Use your eyes, not your heart
I know it’s hard to say no when there’s a great story behind a photographer, but if their photos look worse than what your 3-year-old took at the family BBQ, then maybe look past the story. I see so many photoshoot posts from local folks who have harsh glare on their face, or they’re making terrible expressions, or the sky has no detail at all, or the grass behind them is brighter than they are, or their left knee is the only thing in focus… These are all bad. And real examples.
Folks, if a photographer blames the sun or lighting for their terribly exposed photos, ask for a refund. They should have diffusion with them to shade your face. They should have filters to cut the glare and background lighting. They should know how to expose a photo. And if they can’t focus their camera, well, that’s hard to even fathom what happened – cameras do this automatically for you these days. If the photographer shows up with just a camera at 2 pm, unless you’re in a forest, they’re either going to mess up your exposure or the settings around you. That’s ok though, they will throw an Instagram-style filter and call it their “style.” No, it’s not a style – it’s a band-aid because you can’t do it right.
Framing – Why are you awkwardly hanging off the photo?
While most photography rules are meant to be broken and called style, if you are finding yourself upstaged by a palm tree or park bench, that was not a rule meant to be broken. You should be either in the center or on one of the two lines dividing the photo into thirds, your eyes should be on the top third horizontally, and you should not be cut off at the knees or any other weird edit. If you’re missing a hand or leg and you aren’t supposed to be, that’s on the photographer. We shoot as much as possible tethered to a computer so we can review our framing on a bigger screen and make sure everything we shoot is usable.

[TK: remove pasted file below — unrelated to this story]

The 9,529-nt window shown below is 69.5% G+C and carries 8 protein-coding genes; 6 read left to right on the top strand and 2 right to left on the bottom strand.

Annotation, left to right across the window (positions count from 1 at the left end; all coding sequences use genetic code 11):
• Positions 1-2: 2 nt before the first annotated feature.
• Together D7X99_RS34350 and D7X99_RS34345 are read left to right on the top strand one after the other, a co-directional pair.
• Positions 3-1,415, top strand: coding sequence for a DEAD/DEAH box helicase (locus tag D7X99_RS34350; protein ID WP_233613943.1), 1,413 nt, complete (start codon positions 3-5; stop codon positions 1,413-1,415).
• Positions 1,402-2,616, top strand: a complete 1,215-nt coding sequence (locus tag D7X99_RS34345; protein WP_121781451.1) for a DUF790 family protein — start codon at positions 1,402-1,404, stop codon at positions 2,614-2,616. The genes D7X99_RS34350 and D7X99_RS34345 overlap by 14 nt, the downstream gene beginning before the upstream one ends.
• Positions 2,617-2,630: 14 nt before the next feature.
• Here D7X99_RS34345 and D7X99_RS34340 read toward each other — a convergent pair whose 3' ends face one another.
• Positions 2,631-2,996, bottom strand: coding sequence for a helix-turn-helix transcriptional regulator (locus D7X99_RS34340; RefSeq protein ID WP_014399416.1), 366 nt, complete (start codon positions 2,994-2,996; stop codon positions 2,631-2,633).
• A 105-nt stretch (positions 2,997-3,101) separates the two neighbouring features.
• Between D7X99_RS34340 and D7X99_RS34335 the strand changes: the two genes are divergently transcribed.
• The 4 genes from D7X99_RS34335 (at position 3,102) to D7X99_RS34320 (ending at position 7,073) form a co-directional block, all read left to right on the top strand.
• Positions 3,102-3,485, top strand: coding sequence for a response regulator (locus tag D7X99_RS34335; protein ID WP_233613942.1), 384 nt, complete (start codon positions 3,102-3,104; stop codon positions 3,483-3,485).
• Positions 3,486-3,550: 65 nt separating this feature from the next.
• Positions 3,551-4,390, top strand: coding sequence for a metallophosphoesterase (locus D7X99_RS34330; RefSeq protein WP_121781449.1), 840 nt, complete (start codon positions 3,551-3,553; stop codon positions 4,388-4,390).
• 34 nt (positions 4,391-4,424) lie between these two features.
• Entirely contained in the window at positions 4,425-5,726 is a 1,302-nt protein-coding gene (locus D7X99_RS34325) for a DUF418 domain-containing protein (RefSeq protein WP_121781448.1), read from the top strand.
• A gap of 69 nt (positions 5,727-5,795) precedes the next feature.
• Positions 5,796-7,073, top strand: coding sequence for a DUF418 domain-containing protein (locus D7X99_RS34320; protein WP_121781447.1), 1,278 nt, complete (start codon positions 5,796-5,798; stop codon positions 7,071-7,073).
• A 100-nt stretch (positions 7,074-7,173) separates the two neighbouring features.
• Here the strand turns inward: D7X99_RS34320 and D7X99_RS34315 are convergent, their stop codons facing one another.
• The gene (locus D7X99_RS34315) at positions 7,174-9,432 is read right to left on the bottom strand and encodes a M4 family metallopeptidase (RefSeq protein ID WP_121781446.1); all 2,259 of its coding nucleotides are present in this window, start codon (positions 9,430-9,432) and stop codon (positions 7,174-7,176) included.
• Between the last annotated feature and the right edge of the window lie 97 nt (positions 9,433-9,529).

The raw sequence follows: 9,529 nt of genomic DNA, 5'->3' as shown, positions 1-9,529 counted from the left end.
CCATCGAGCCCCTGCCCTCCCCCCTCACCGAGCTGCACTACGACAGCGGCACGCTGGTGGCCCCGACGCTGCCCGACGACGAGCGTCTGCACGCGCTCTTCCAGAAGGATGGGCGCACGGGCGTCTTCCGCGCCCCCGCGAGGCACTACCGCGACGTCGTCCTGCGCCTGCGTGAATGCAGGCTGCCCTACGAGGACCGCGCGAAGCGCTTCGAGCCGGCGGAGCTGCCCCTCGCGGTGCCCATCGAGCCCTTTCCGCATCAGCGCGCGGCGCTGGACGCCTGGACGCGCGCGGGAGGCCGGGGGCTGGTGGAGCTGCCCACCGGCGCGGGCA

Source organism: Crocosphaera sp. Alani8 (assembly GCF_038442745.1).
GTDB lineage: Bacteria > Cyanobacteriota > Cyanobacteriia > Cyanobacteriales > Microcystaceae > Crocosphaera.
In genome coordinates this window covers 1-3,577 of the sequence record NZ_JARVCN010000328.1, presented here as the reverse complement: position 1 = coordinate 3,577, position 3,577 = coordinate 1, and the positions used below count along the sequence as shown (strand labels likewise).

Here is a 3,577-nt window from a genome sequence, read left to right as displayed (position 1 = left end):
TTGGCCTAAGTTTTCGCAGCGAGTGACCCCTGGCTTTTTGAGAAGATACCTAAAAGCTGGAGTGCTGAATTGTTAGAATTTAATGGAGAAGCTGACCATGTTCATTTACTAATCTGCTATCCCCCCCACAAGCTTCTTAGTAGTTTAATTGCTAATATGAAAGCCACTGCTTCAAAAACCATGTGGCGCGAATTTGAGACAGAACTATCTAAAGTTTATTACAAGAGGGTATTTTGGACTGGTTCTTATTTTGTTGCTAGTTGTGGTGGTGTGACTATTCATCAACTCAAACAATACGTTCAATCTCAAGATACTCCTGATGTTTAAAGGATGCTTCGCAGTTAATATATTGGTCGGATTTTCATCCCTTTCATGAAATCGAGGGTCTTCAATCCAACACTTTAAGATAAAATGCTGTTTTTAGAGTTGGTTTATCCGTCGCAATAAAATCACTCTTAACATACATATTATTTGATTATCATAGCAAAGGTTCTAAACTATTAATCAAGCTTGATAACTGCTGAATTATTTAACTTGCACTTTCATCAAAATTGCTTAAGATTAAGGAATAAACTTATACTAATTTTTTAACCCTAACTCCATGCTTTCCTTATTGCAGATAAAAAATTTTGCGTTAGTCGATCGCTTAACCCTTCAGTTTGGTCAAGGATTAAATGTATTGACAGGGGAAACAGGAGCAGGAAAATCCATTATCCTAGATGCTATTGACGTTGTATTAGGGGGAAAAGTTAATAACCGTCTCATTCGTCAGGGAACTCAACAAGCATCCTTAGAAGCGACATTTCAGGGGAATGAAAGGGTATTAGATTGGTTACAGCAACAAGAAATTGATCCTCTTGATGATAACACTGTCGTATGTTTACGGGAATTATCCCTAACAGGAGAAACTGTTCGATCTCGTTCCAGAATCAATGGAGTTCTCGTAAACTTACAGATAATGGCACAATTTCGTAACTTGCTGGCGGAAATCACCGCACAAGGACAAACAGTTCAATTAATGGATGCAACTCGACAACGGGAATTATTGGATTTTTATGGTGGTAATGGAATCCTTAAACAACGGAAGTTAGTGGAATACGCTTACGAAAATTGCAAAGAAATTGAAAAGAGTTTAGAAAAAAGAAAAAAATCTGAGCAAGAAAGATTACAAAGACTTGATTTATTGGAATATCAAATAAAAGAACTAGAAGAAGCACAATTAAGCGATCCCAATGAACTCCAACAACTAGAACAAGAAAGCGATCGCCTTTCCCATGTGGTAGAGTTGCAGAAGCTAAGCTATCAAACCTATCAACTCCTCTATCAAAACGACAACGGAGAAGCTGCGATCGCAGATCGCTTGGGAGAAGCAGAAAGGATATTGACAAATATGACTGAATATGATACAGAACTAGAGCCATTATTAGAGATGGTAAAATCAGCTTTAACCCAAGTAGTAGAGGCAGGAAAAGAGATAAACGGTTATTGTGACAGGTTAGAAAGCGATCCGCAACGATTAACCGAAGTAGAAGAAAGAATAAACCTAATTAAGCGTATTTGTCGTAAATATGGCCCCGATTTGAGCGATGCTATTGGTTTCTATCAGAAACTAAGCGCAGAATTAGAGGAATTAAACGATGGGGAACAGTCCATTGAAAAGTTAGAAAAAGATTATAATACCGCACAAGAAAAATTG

While feedback on a photographer can be very useful, when the bar is set very low on what quality means, this may just perpetuate the low-quality offerings as being standard. I understand you can get a cheap photo at certain retail locations, or from someone who just picked up a camera during the pandemic, but that doesn’t make them the right choice. I see a lot of recommendations for a couple of local folks who can’t expose or compose a photo to save their lives. The only reason I think they keep getting recommended is because folks don’t know there are better quality options out there. Is it better than a cell phone? Maybe. But it’s not to our quality, and it shouldn’t be to yours either.
I write this not to specifically bash other photographers, or hold Skill Capture Media on a pedestal, but I am concerned regularly with the choices being made in these request threads. I don’t know if it is a lack of understanding of what should be considered good photography, or because folks love to save a few dollars. But I can’t believe that someone could look at these poorly constructed portraits/headshots and nod and say “yep, that’s good enough.” Never settle for good enough. If you’re a professional getting professional headshots, remember, you are your best marketing. And if you don’t look your best, you’ll likely get passed over. Invest in yourself, and invest in your photos.
If you have questions, comments, or concerns, don’t hesitate to reach out. And as always, we are available for booking.